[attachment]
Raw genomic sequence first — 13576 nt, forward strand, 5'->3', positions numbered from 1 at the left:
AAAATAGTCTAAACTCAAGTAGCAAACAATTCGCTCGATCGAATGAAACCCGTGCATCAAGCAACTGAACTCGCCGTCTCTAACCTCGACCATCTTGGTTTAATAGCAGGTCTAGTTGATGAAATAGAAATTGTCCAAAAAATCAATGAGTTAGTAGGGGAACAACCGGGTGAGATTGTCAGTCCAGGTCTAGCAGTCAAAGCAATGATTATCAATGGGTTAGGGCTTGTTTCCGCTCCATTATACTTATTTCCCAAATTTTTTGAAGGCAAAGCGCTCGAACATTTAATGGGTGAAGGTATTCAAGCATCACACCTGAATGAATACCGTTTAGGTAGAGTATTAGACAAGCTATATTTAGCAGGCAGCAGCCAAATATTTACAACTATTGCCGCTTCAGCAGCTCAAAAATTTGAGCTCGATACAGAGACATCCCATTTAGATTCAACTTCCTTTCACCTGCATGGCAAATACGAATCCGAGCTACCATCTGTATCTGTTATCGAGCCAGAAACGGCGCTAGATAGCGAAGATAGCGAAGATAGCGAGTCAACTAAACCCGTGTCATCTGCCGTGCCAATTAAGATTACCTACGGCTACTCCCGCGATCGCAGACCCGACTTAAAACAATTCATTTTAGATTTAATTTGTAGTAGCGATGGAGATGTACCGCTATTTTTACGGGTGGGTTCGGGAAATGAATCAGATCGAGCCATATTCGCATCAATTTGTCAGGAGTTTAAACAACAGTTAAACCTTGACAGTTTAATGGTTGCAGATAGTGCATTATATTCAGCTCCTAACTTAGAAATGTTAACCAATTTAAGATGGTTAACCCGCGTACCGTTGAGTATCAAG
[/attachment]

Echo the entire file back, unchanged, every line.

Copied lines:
Raw genomic sequence first — 13576 nt, forward strand, 5'->3', positions numbered from 1 at the left:
AAAATAGTCTAAACTCAAGTAGCAAACAATTCGCTCGATCGAATGAAACCCGTGCATCAAGCAACTGAACTCGCCGTCTCTAACCTCGACCATCTTGGTTTAATAGCAGGTCTAGTTGATGAAATAGAAATTGTCCAAAAAATCAATGAGTTAGTAGGGGAACAACCGGGTGAGATTGTCAGTCCAGGTCTAGCAGTCAAAGCAATGATTATCAATGGGTTAGGGCTTGTTTCCGCTCCATTATACTTATTTCCCAAATTTTTTGAAGGCAAAGCGCTCGAACATTTAATGGGTGAAGGTATTCAAGCATCACACCTGAATGAATACCGTTTAGGTAGAGTATTAGACAAGCTATATTTAGCAGGCAGCAGCCAAATATTTACAACTATTGCCGCTTCAGCAGCTCAAAAATTTGAGCTCGATACAGAGACATCCCATTTAGATTCAACTTCCTTTCACCTGCATGGCAAATACGAATCCGAGCTACCATCTGTATCTGTTATCGAGCCAGAAACGGCGCTAGATAGCGAAGATAGCGAAGATAGCGAGTCAACTAAACCCGTGTCATCTGCCGTGCCAATTAAGATTACCTACGGCTACTCCCGCGATCGCAGACCCGACTTAAAACAATTCATTTTAGATTTAATTTGTAGTAGCGATGGAGATGTACCGCTATTTTTACGGGTGGGTTCGGGAAATGAATCAGATCGAGCCATATTCGCATCAATTTGTCAGGAGTTTAAACAACAGTTAAACCTTGACAGTTTAATGGTTGCAGATAGTGCATTATATTCAGCTCCTAACTTAGAAATGTTAACCAATTTAAGATGGTTAACCCGCGTACCGTTGAGTATCAAG